​SINGAPORE - The National University Centre for Oral Health Singapore (NUCOHS) has set up its first satellite specialist clinic at Alexandra Hospital (AH) to manage and treat dental issues of elderly patients with pre-existing or cognitive and other chronic conditions.

By joining forces with AH, which already has a programme that helps seniors with age-related cognitive, functional and mobility challenges, the specialist clinic makes it convenient for these senior patients to seek preventive and restorative dental treatment. 

Basic non-surgical management and oral hygiene instruction, and minimally invasive procedures such as tooth decay management and extractions, will be provided to restore the oral health of elderly patients.

These are seniors who are not suitable to be seen by regular dentists because of existing medical conditions such as diabetes, dementia and cancer, which require special considerations and treatment plans.

It is a little known fact that oral disease in seniors can increase the risk and worsen the control of common conditions like diabetes, hypertension, heart disease and chronic obstructive pulmonary disease, said AH chief executive Jason Phua.

This worsens their quality of life, he added.

“This is why we have built the NUCOHS Dental Clinic @ AH within our hospital, where dental professionals and other specialists and members of our team can work together as one to care for seniors, both hospitalised and from the community,” he said.

This is in line with AH’s identity as an integrated general hospital providing holistic care, where all the needs of a person are considered, and fighting against “fragmented care in which different professionals separately focus on different organs rather than the human being in front of them”, Dr Phua said.

About the size of two five-room Housing Board flats, the clinic has five treatment rooms equipped with specialised geriatric dental equipment such as a wheelchair-tilter to enable patients with mobility issues to remain in their wheelchairs during treatment.

Other facilities include en-suite radiographic equipment and hoists to safely transfer patients when needed. The clinic is able to accommodate bed-bound hospital patients taken down on trolley beds from their wards for treatment.

The specialist dentists at the clinic treat gum diseases, loose and missing teeth, and chewing difficulties, as well as deal with dentures and pain relief.

Operational since March and now seeing an average of about 80 patients a week, the specialist dental clinic was officially opened by Senior Parliamentary Secretary for Health Rahayu Mahzam on Monday.

“As we tackle the challenges of a rapidly ageing population, there is a need to place more emphasis on prevention and appropriate intervention,” she said at the opening.

One in four adults in Singapore will be 65 years old and above by 2030.

She cited Project Silver Screen and the National Dental Centre Singapore’s Oral Health Movement 8020 and Tele-Dentistry Oral Care for Seniors as examples of programmes aimed at improving the oral health of older adults and helping them retain at least 20 of their natural teeth beyond the age of 80.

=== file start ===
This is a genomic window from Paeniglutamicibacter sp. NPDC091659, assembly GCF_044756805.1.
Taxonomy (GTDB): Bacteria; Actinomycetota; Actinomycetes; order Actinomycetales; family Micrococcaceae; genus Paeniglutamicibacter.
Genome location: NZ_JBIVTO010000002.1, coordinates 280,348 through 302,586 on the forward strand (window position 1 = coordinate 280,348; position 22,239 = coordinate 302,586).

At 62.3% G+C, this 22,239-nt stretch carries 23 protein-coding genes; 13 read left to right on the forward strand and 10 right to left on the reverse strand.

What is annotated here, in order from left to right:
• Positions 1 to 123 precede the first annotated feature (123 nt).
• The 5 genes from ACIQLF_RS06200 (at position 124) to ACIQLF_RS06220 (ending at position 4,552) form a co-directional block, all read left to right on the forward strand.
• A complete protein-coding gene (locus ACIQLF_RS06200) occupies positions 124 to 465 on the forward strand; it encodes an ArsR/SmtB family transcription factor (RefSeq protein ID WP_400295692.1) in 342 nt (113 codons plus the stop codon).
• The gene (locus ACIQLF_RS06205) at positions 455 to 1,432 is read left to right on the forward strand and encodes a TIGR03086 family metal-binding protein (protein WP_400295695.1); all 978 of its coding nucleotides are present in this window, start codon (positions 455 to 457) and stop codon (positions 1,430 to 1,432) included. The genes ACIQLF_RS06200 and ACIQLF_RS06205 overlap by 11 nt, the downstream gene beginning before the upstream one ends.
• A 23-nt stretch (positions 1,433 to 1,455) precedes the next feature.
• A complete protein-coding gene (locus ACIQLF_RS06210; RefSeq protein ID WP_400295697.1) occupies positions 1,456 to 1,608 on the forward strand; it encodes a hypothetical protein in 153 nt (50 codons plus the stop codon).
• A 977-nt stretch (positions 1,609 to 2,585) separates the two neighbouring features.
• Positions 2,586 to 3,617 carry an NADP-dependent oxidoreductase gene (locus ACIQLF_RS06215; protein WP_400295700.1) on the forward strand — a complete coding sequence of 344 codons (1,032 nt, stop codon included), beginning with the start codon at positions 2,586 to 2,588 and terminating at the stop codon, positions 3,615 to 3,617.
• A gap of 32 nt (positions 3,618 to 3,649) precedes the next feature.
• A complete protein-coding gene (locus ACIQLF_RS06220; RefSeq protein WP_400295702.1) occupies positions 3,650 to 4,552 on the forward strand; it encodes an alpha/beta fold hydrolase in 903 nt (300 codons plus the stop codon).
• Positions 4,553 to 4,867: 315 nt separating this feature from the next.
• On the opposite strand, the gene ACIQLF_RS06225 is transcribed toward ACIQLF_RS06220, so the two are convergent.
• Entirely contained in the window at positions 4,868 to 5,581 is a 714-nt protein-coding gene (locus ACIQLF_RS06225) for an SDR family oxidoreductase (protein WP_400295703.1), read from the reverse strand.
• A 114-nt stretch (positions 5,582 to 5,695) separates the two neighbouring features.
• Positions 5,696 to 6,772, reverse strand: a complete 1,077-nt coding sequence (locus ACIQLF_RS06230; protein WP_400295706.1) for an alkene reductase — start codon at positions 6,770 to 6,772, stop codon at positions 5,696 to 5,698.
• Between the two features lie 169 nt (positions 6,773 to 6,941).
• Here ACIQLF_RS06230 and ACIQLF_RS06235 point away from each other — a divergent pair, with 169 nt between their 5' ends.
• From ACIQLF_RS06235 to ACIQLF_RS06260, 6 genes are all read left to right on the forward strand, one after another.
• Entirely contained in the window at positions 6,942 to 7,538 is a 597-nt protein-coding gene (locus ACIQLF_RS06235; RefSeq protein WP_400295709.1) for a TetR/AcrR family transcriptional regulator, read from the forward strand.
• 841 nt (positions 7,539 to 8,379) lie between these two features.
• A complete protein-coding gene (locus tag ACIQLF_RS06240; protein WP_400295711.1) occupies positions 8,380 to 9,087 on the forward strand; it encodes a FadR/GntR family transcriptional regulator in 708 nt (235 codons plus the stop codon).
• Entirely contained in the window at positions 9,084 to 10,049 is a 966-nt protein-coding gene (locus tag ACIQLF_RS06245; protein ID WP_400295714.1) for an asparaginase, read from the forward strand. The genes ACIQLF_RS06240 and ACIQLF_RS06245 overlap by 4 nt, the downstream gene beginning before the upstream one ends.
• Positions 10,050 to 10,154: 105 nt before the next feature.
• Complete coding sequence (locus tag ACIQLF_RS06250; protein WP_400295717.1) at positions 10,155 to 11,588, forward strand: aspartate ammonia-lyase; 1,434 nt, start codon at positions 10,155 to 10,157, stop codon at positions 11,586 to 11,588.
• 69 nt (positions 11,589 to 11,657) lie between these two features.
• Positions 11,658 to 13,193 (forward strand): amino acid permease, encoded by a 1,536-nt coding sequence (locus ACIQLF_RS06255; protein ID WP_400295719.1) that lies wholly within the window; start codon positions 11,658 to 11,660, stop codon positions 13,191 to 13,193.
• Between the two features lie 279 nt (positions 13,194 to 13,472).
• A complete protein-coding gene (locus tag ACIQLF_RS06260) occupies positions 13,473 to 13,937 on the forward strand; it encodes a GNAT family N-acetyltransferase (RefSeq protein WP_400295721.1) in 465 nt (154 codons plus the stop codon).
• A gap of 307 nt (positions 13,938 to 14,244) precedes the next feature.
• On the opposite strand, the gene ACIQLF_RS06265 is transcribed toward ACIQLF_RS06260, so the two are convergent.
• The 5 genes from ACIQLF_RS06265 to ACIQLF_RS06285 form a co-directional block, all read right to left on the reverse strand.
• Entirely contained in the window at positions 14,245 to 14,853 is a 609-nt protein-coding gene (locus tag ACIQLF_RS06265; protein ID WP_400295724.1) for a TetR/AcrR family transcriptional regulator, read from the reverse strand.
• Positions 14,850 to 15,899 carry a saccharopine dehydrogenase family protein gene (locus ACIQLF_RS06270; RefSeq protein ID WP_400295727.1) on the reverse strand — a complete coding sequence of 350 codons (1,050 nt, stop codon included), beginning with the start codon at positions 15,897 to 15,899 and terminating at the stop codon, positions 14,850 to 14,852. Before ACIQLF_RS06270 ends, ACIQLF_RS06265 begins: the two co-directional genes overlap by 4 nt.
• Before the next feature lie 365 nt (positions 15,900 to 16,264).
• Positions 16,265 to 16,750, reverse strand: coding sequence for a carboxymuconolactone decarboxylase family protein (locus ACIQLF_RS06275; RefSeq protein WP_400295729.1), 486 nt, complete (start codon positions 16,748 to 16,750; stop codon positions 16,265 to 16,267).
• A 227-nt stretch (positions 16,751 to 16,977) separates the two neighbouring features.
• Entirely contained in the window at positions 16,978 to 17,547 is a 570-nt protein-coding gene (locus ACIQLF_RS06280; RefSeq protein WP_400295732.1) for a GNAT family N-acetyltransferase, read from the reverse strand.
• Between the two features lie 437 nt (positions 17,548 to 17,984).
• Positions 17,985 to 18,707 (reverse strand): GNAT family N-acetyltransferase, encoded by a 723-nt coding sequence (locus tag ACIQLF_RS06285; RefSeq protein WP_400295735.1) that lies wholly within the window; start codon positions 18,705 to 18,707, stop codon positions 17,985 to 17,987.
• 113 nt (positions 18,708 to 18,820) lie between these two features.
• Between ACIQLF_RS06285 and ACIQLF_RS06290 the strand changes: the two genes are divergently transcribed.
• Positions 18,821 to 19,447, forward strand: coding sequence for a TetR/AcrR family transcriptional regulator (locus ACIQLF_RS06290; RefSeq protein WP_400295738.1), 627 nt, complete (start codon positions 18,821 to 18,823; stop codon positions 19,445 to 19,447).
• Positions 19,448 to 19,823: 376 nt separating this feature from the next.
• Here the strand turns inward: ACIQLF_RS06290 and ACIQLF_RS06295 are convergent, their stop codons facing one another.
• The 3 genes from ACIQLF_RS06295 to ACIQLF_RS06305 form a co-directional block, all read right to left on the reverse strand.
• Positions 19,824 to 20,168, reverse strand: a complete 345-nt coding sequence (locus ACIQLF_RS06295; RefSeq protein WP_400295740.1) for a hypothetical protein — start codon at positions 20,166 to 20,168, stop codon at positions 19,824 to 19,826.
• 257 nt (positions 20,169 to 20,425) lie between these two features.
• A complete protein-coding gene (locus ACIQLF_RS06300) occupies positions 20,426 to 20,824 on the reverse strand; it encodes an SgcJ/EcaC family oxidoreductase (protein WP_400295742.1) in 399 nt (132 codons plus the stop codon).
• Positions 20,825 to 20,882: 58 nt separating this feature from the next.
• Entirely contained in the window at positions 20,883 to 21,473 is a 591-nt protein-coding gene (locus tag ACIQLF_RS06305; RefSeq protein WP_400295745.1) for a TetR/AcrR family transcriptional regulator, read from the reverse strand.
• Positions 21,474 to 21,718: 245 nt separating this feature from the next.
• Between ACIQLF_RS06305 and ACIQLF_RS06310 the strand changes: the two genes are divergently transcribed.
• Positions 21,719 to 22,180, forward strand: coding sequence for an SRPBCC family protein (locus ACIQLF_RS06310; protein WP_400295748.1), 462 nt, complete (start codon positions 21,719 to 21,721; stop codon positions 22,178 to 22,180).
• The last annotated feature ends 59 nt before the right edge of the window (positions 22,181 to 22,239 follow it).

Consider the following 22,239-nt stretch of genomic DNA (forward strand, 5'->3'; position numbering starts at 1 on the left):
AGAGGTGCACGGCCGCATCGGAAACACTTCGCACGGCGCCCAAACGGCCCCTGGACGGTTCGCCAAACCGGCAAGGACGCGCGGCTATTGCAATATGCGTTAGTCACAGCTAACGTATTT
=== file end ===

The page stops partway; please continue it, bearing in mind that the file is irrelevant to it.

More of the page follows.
Madam Rahayu added that it is crucial to increase access to dental care in the community for Singapore’s ageing population, especially those with multiple medical conditions, to facilitate their co-management across dental, medical and other allied healthcare professionals.

It was in June 2016 that Singapore’s first one-stop specialty dental clinic for geriatric and special needs patients was officially opened at the National Dental Centre within the Singapore General Hospital campus.

Called the Geriatric Special Care Dentistry Clinic (GSDC), it provides integrated oral care for patients with complex medical needs, geriatric conditions, and intellectual and physical disabilities at subsidised rates when they are referred by polyclinics or their clinicians.

GSDC has treated almost 9,000 patients in the last seven years.

The siting of the geriatric-dentistry specialist clinic at AH, staffed by dental surgeons and specialists from NUCOHS, is beneficial as it is in Queenstown, where about 20 per cent of the area’s 10,000 resident population is aged 65 and above.

Queenstown is slated to be Singapore’s first health district to support residents’ well-being across their life stages, and be a model of a healthy and active community. AH is redeveloping to provide more comprehensive facilities by 2030 to respond to the planned development and housing expansion in the area.

The NUS Faculty of Dentistry offers a Graduate Diploma in Geriatric Dentistry to train qualified dentists to manage the oral health of the elderly, especially those with complex needs.

“Through this new dental clinic, the faculty will be able to provide enhanced clinical training opportunities for qualified dentists pursuing the graduate diploma. In addition to postgraduate training, the faculty also incorporates the teaching of geriatric dentistry in its undergraduate curriculum. This ensures that newly qualified dentists are able to competently manage senior patients,” Madam Rahayu said.

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